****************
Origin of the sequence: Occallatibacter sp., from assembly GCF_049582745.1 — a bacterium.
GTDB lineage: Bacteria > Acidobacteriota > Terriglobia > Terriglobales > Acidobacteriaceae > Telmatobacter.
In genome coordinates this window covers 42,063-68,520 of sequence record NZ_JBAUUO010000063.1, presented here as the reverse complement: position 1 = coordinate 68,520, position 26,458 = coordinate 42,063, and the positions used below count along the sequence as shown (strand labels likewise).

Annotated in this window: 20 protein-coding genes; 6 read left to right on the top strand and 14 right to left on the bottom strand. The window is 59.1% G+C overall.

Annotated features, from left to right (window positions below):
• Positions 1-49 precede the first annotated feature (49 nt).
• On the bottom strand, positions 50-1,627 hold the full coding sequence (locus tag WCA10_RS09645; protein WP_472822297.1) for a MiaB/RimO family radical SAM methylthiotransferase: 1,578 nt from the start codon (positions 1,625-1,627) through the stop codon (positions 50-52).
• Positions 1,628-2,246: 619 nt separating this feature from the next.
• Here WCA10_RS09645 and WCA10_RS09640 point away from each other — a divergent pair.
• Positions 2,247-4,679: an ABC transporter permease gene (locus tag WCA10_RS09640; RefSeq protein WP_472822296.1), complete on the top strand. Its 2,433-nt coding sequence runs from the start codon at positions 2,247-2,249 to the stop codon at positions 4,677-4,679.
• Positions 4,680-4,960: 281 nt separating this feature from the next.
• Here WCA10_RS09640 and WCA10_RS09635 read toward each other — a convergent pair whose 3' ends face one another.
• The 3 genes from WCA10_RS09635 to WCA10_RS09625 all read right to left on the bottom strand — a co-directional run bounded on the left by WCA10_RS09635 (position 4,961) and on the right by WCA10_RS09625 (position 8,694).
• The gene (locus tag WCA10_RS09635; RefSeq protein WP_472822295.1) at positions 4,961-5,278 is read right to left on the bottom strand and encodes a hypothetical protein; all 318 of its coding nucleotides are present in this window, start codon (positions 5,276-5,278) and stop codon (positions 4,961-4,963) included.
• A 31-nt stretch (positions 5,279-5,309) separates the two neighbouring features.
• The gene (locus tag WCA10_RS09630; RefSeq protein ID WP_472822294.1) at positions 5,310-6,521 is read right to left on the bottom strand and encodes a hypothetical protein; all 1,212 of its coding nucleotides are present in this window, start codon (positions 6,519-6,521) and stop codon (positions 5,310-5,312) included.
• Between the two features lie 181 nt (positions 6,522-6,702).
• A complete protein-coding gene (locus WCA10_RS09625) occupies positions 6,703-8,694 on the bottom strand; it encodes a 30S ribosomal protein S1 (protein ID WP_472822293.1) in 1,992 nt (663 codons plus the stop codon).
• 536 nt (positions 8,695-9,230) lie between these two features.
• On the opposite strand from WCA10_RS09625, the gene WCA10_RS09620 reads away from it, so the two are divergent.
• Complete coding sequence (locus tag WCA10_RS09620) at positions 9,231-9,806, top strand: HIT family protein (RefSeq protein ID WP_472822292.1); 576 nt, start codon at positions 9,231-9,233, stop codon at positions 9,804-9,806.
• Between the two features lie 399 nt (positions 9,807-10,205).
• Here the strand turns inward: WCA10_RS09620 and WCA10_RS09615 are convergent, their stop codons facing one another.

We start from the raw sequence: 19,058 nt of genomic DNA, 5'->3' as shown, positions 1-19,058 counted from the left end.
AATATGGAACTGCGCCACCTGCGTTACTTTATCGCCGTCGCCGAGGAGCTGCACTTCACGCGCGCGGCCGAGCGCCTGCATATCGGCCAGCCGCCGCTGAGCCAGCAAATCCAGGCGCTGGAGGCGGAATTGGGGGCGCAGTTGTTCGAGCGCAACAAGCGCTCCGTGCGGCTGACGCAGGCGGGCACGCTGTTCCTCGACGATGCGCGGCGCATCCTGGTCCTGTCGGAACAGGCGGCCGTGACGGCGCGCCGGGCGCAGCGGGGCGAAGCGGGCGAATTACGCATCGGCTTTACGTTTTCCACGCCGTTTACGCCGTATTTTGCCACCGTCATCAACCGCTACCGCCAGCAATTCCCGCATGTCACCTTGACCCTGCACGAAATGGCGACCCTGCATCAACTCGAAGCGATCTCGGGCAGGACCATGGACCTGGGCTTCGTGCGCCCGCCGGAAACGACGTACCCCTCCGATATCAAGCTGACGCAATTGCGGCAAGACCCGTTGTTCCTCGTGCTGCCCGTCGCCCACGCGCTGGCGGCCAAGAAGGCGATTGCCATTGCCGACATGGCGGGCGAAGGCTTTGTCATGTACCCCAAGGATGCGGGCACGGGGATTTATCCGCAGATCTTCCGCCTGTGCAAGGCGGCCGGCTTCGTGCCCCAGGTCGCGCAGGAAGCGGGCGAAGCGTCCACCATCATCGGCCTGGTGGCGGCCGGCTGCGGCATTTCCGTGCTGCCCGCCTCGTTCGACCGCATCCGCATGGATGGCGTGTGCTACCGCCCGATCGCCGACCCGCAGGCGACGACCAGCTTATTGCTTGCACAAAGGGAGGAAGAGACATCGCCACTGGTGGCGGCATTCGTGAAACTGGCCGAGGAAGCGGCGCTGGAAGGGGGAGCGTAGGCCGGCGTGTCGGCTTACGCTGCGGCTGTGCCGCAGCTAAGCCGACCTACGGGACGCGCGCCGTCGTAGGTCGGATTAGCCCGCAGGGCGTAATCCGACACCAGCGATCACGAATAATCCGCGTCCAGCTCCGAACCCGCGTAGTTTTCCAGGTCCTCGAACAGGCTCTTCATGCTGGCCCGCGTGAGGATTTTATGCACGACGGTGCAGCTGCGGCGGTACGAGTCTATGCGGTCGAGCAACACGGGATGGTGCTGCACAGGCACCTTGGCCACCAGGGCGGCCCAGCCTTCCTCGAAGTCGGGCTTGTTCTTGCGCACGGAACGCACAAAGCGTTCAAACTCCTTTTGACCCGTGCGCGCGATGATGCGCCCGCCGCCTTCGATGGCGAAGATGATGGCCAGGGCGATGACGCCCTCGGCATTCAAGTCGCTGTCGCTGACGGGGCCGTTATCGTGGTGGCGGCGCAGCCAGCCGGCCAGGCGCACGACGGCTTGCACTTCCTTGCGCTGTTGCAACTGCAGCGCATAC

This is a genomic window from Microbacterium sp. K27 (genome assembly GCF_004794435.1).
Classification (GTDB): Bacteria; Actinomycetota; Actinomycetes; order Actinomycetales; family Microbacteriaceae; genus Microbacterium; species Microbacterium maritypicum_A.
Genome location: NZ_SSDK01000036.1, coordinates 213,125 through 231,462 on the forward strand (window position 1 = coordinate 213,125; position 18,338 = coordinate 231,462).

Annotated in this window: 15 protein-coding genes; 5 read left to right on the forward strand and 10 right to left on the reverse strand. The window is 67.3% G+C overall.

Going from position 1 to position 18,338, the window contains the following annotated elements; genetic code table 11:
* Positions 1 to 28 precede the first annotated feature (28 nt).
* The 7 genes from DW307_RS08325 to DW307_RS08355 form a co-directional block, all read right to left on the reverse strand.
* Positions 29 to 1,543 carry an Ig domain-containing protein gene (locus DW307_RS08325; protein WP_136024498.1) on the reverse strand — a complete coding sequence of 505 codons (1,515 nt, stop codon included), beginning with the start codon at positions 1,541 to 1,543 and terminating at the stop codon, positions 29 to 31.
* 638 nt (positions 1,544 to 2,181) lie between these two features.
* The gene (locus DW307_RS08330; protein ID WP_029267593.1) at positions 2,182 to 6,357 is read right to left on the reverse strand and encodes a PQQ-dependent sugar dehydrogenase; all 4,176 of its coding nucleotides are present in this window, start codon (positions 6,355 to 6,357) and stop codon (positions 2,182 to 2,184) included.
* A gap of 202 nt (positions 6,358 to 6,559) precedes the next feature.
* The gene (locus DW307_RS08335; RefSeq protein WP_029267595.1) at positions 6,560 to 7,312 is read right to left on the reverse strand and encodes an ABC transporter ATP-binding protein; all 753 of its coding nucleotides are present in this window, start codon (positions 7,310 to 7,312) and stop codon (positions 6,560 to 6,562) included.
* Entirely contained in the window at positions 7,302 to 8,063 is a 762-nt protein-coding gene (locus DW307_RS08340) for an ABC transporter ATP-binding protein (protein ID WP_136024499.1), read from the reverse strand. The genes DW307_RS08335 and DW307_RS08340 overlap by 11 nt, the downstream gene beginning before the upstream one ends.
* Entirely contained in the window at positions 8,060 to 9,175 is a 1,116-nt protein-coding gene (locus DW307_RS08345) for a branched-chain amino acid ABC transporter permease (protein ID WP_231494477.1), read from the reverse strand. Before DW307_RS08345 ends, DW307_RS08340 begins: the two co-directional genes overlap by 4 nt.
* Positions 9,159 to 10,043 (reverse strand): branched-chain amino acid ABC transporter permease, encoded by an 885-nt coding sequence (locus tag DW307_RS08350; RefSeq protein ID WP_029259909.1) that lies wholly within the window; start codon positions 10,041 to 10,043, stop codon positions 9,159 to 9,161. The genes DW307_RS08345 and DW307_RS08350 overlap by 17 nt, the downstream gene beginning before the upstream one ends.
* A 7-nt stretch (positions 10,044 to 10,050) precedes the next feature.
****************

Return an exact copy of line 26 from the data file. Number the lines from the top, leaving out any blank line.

This is a genomic window from Microbacterium sp. K27 (genome assembly GCF_004794435.1).